Russian President Vladimir Putin is allegedly so desperate to enlist Russians in his war against Ukraine that he has recruited prisoners living with infectious diseases such as HIV and hepatitis C, reports Newsweek. Reportedly, the drafted prisoners must wear color-coded bracelets to differentiate them from other soldiers—for example, white bands for hepatitis C and red bands for HIV.
This news arrives as other media outlets, including Forbes, report that Russian men are resorting to drastic measures to dodge the draft, including breaking their own arms and legs (and posting gruesome videos online) and purchasing fake diagnoses for HIV and hepatitis C. Falsified documents for an HIV diagnosis cost $620 and those for hepatitis cost $820, payable in Bitcoin, according to global tech site Rest of World. Of course, considering that prisoners living with these viruses are allegedly being deployed to the battlefield, one wonders whether an HIV diagnosis will continue to be a get-out-of-war card for non-incarcerated Russians.
Putin announced a partial mobilization of reserves on September 21, summoning over 300,000 male citizens to the war effort. This caused a mass exodus of Russians—an estimated 400,000, according to Bloomberg. In many cases, they’re fleeing neighboring countries and the European Union. The Ministry of Georgia, for example, registered nearly 70,000 Russians, reports Yahoo News.
In the United States, people living with HIV and hepatitis C are not allowed to enlist in the military; last month Congress members pressured the Biden administration and the Department of Defense to allow those with HIV and hep C to join the military. In addition, a federal judge this spring struck down Pentagon policies that discharged and denied promotions to service members who contracted HIV. For more on that, see “‘Landmark Victory’ Court Ruling for Service Members Living With HIV.”
“The court ruled that the Pentagon’s policies regarding service members with HIV are not only outdated but unlawful, arbitrary and capricious and unconstitutional,” said Lambda Legal’s Scott Schoettes, JD, about that ruling. “Recognizing that appropriately managed HIV is a chronic condition with little to no effect on a person’s overall health or daily activities and that merely being HIV positive is no impediment to safely deploying and performing as a member of the U.S. military, the court has issued one of the strongest judicial rulings in over two decades for people living with HIV.”
HIV can be treated, and folks with an undetectable viral load not only live longer and healthier lives, but they also do not transmit HIV through sex. Unlike HIV, hepatitis C can be cured, often with daily tablets taken for a few weeks.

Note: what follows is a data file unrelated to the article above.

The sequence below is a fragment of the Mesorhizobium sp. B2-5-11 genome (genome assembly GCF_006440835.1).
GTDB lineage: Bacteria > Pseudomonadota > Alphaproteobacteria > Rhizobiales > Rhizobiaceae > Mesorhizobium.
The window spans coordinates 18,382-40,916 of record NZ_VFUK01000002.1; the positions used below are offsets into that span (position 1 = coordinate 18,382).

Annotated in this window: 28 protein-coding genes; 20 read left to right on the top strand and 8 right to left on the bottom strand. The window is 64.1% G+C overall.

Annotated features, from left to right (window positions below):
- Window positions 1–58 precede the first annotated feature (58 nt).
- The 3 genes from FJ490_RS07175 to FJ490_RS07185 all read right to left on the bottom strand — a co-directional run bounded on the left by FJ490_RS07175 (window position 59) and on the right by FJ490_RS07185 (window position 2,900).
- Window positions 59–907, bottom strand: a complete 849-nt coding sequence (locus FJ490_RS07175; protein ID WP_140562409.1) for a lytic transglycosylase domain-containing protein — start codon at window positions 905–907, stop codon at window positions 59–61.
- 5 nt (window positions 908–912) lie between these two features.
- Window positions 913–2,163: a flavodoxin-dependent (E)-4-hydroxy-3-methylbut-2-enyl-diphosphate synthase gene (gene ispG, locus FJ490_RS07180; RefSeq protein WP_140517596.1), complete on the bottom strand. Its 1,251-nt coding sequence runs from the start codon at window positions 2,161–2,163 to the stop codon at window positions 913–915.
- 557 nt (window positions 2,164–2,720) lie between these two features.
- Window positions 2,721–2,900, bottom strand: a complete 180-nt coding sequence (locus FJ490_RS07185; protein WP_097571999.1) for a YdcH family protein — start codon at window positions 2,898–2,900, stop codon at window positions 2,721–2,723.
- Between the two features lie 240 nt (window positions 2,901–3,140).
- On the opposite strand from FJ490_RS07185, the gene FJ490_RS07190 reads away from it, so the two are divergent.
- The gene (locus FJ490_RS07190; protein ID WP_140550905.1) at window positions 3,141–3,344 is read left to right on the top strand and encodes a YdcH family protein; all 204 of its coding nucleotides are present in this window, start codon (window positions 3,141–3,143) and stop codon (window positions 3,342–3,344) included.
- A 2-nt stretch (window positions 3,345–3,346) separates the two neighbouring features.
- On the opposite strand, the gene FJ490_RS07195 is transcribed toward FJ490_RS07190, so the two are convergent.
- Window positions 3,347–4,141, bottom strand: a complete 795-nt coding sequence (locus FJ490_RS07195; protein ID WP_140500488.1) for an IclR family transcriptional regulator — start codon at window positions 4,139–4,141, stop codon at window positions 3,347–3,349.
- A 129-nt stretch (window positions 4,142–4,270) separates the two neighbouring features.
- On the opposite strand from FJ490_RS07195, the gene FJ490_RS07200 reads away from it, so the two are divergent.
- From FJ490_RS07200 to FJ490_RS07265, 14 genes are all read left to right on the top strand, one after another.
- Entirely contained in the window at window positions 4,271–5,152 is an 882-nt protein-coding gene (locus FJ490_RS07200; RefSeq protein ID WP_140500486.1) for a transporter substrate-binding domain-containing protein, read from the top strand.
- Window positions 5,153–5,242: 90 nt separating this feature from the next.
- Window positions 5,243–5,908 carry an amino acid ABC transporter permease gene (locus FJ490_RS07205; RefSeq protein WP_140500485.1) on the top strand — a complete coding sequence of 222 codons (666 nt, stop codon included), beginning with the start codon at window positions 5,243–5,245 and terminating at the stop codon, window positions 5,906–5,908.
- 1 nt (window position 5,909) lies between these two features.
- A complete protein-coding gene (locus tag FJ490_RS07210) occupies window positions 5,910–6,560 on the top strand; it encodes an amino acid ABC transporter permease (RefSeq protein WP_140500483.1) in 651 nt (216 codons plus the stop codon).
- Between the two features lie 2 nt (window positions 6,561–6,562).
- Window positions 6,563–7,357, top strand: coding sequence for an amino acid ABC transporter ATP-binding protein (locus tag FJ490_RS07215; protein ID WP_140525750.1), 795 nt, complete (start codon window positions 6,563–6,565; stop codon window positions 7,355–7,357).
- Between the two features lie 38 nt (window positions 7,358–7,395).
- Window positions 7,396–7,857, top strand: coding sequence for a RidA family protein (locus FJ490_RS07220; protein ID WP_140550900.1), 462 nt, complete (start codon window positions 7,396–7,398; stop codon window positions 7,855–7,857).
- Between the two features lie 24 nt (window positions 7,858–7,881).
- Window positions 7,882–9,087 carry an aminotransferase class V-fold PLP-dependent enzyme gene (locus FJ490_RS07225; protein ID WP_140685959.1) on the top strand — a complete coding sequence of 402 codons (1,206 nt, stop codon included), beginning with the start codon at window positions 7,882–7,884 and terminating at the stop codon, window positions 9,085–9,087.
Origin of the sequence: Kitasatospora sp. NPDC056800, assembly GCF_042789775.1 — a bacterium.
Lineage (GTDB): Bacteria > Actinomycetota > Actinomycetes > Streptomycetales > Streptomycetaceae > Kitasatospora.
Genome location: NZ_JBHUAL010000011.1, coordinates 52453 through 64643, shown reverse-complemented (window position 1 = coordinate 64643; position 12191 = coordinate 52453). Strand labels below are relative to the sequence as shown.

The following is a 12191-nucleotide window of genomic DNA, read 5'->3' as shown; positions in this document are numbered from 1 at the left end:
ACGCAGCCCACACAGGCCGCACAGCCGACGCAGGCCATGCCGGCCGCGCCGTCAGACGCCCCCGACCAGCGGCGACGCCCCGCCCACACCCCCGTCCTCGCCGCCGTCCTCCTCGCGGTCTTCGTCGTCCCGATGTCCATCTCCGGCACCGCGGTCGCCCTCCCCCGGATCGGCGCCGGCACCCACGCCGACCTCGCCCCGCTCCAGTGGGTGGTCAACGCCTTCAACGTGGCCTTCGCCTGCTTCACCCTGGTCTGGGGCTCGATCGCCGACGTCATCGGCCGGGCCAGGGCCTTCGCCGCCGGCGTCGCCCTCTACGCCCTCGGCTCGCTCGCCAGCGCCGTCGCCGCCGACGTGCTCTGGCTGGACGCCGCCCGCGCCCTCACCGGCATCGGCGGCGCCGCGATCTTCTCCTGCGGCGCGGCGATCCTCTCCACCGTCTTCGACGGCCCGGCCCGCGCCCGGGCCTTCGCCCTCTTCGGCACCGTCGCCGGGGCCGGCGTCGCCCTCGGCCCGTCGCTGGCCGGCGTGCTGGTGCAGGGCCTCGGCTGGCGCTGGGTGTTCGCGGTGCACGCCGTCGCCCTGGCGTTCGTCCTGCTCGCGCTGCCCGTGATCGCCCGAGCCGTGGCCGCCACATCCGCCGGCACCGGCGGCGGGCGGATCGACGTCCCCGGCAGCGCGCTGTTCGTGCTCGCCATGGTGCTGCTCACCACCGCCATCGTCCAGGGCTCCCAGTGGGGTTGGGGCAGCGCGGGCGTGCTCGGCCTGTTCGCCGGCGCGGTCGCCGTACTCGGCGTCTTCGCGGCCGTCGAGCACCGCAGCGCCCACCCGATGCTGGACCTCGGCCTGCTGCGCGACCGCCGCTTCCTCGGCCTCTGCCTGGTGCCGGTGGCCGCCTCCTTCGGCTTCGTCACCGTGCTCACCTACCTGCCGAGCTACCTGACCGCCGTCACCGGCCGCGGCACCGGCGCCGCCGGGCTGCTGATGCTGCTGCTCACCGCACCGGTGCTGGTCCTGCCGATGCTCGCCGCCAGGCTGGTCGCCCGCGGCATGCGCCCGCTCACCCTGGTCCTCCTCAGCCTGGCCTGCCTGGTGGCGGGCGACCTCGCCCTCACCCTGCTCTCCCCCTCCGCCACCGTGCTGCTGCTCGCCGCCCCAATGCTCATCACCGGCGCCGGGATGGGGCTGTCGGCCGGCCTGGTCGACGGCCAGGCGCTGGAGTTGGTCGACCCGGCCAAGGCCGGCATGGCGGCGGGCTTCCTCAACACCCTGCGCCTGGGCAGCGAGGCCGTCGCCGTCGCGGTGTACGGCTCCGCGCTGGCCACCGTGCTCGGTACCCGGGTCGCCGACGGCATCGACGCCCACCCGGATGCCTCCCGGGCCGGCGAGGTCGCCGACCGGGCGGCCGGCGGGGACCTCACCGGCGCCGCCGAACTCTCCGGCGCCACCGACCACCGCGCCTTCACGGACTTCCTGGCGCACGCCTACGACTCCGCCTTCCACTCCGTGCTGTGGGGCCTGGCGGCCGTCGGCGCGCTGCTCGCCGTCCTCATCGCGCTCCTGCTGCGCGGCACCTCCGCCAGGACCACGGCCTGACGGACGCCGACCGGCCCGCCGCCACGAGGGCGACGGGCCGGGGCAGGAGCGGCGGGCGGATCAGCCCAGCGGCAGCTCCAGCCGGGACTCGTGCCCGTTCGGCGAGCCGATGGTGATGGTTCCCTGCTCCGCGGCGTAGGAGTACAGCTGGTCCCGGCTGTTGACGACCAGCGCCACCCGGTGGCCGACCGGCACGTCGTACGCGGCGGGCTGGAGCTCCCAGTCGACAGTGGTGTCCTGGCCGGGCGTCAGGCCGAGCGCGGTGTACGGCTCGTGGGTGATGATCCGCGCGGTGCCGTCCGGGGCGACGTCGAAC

Hepatitis refers to inflammation of the liver. When untreated, it can lead to scarring of the liver (cirrhosis), liver cancer, the need for a liver transplant and death. Hepatitis can be caused by several factors, including toxins, excess alcohol use, autoimmune diseases, fat in the liver and viruses, including the three most common ones: hepatitis A, B and C. According to “Hepatitis C Transmission and Risk,” part of Hep’s Basics of Hepatitis, hep C is most easily spread through:
- Sharing needles and other equipment (paraphernalia) used to inject drugs;
- Blood transfusions and organ transplants before July 1992;
- Sexual contact with someone who has hep C;
- Having a mother who had hep C when you were born.
HIV, in contrast, is a virus that attacks the immune system. Over several years, the immune system becomes depleted, and the body isn’t able to fight infections, leading to an AIDS diagnosis. Although there is no cure for HIV, many safe and effective treatments—often just one pill a day—are available. The medications help people living with HIV enjoy long and healthy lives and keep them from transmitting the virus to others. For more, see the Basics of HIV/AIDS in POZ.com, a sister publication of HepMag.com, RealHealthMag.com, CancerHealth.com and TuSaludMag.com.
For HIV-related news on Russia and Ukraine, see “UPDATE: U.S. Provides $13M in HIV and Services to Ukraine,” “#WeStandWithUkraine and HIV-Affected Ukrainians” and “How the Soviets Claimed the U.S. Created AIDS, and Who Believed It.”